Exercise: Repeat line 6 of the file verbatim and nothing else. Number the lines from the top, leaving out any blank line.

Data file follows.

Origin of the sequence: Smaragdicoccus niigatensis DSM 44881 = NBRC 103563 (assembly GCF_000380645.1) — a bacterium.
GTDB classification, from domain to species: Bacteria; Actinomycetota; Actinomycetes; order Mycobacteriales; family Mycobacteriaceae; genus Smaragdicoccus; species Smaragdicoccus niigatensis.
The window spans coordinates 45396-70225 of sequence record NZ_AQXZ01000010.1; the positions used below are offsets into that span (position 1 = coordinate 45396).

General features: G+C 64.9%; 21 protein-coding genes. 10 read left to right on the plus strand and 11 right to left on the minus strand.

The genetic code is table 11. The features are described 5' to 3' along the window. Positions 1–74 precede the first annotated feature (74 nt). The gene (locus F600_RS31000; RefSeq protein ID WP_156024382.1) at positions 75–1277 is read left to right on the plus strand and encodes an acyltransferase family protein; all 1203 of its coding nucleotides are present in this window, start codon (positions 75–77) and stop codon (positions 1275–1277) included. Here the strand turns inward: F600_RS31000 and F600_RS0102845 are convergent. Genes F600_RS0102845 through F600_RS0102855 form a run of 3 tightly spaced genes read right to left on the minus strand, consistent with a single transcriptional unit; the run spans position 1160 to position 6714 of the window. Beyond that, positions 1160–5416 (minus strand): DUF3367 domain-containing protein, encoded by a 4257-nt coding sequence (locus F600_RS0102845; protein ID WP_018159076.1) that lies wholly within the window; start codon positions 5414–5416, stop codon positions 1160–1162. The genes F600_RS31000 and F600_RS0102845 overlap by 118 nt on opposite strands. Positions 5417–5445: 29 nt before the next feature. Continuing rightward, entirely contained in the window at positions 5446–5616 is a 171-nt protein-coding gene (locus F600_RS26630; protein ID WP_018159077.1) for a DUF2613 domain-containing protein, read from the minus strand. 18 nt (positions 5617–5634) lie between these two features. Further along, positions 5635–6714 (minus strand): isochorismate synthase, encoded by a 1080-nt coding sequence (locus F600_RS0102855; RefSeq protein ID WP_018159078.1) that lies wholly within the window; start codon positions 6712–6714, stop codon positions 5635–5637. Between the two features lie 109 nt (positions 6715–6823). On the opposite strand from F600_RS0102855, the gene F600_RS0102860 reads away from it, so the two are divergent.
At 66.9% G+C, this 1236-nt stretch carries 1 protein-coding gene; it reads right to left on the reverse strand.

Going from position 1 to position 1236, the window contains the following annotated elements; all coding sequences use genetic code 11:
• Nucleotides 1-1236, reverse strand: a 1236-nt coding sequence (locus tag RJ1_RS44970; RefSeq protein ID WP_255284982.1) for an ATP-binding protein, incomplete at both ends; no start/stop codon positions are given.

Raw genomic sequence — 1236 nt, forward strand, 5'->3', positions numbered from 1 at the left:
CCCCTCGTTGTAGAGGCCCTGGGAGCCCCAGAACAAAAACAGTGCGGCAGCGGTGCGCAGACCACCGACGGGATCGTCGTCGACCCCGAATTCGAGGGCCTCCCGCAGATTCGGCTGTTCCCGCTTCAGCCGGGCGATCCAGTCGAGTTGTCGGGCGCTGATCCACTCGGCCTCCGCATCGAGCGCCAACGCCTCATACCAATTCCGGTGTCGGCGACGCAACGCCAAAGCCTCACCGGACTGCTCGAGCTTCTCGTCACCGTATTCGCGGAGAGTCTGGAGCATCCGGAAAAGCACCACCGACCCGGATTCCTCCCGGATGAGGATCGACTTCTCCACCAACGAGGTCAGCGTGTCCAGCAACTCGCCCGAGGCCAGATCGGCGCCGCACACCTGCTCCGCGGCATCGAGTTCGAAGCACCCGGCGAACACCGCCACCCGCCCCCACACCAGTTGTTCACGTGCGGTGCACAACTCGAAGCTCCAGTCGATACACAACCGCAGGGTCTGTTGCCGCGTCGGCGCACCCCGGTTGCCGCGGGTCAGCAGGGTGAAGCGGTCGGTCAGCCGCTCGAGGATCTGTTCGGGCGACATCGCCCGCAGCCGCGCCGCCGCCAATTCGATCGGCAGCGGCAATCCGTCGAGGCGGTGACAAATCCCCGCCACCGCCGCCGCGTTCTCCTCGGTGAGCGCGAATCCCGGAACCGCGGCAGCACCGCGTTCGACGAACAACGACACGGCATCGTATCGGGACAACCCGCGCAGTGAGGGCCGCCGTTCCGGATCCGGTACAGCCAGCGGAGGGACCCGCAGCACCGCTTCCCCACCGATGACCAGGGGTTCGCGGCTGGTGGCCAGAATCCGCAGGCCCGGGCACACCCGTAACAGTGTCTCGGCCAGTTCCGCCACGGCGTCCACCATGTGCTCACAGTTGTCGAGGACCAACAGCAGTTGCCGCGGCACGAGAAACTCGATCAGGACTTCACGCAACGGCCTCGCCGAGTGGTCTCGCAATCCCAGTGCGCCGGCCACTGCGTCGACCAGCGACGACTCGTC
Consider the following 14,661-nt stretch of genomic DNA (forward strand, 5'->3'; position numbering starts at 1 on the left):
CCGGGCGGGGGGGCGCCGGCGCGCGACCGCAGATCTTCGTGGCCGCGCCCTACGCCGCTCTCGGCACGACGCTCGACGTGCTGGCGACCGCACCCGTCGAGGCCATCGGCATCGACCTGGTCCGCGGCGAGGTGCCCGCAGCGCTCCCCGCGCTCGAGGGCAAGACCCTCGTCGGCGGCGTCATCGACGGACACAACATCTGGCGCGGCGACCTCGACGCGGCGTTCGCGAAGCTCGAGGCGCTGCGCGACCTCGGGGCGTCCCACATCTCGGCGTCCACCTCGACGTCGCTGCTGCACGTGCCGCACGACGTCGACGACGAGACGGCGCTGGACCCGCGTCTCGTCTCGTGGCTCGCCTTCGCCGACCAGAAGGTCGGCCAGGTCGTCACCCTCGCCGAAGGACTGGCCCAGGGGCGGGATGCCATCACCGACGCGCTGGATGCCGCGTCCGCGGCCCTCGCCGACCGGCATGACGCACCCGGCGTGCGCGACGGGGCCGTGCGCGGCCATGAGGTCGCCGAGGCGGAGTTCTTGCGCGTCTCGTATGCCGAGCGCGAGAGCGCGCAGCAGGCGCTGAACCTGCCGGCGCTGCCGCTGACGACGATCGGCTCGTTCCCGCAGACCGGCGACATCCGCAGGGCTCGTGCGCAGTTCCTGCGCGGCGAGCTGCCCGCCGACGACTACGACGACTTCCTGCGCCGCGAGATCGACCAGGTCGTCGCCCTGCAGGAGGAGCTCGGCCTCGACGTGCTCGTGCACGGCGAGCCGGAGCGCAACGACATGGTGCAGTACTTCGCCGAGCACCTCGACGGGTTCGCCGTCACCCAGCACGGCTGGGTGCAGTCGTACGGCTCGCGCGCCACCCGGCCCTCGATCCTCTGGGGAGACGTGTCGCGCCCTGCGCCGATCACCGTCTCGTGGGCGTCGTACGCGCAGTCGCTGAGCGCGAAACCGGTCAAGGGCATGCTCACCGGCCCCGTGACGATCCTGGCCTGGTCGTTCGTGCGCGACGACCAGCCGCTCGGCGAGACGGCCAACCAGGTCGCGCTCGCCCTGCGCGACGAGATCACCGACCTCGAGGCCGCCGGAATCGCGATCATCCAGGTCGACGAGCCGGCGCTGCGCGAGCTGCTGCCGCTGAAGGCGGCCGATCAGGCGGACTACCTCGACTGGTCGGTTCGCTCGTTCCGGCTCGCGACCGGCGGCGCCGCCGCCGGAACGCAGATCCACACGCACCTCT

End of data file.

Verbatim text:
At 66.9% G+C, this 1236-nt stretch carries 1 protein-coding gene; it reads right to left on the reverse strand.